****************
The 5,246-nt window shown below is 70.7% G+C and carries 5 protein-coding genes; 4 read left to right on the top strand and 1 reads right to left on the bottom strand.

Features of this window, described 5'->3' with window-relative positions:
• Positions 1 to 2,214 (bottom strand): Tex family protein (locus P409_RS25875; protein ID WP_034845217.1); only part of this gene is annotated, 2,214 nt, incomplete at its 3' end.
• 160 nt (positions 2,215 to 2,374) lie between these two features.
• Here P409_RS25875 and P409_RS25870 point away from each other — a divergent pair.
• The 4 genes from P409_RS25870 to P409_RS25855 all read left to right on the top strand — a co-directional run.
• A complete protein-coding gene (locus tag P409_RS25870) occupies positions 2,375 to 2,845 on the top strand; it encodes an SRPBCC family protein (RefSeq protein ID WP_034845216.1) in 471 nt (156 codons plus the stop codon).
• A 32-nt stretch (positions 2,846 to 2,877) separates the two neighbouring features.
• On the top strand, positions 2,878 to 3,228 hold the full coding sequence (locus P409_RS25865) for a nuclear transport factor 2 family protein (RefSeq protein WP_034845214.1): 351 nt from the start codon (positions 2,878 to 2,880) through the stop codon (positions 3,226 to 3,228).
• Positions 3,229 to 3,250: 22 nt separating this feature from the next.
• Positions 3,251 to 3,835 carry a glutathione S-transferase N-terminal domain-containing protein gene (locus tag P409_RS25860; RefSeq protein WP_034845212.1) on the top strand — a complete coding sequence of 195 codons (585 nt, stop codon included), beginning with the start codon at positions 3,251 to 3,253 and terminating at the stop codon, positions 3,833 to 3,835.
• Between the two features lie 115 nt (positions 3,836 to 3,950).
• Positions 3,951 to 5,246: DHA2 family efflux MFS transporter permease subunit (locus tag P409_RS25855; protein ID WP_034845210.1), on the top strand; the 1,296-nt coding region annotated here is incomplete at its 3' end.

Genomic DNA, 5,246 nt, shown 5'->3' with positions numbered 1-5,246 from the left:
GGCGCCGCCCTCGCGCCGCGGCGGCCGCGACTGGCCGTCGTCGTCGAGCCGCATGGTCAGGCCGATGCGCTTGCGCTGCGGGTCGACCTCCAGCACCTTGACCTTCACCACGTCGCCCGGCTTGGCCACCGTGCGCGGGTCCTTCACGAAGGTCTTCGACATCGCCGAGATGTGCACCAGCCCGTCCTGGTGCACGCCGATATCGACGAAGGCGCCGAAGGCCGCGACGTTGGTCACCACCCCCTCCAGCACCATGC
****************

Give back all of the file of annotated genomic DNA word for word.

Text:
The 5,246-nt window shown below is 70.7% G+C and carries 5 protein-coding genes; 4 read left to right on the top strand and 1 reads right to left on the bottom strand.

Features of this window, described 5'->3' with window-relative positions:
• Positions 1 to 2,214 (bottom strand): Tex family protein (locus P409_RS25875; protein ID WP_034845217.1); only part of this gene is annotated, 2,214 nt, incomplete at its 3' end.
• 160 nt (positions 2,215 to 2,374) lie between these two features.
• Here P409_RS25875 and P409_RS25870 point away from each other — a divergent pair.
• The 4 genes from P409_RS25870 to P409_RS25855 all read left to right on the top strand — a co-directional run.
• A complete protein-coding gene (locus tag P409_RS25870) occupies positions 2,375 to 2,845 on the top strand; it encodes an SRPBCC family protein (RefSeq protein ID WP_034845216.1) in 471 nt (156 codons plus the stop codon).
• A 32-nt stretch (positions 2,846 to 2,877) separates the two neighbouring features.
• On the top strand, positions 2,878 to 3,228 hold the full coding sequence (locus P409_RS25865) for a nuclear transport factor 2 family protein (RefSeq protein WP_034845214.1): 351 nt from the start codon (positions 2,878 to 2,880) through the stop codon (positions 3,226 to 3,228).
• Positions 3,229 to 3,250: 22 nt separating this feature from the next.
• Positions 3,251 to 3,835 carry a glutathione S-transferase N-terminal domain-containing protein gene (locus tag P409_RS25860; RefSeq protein WP_034845212.1) on the top strand — a complete coding sequence of 195 codons (585 nt, stop codon included), beginning with the start codon at positions 3,251 to 3,253 and terminating at the stop codon, positions 3,833 to 3,835.
• Between the two features lie 115 nt (positions 3,836 to 3,950).
• Positions 3,951 to 5,246: DHA2 family efflux MFS transporter permease subunit (locus tag P409_RS25855; protein ID WP_034845210.1), on the top strand; the 1,296-nt coding region annotated here is incomplete at its 3' end.

Genomic DNA, 5,246 nt, shown 5'->3' with positions numbered 1-5,246 from the left:
GGCGCCGCCCTCGCGCCGCGGCGGCCGCGACTGGCCGTCGTCGTCGAGCCGCATGGTCAGGCCGATGCGCTTGCGCTGCGGGTCGACCTCCAGCACCTTGACCTTCACCACGTCGCCCGGCTTGGCCACCGTGCGCGGGTCCTTCACGAAGGTCTTCGACATCGCCGAGATGTGCACCAGCCCGTCCTGGTGCACGCCGATATCGACGAAGGCGCCGAAGGCCGCGACGTTGGTCACCACCCCCTCCAGCACCATGC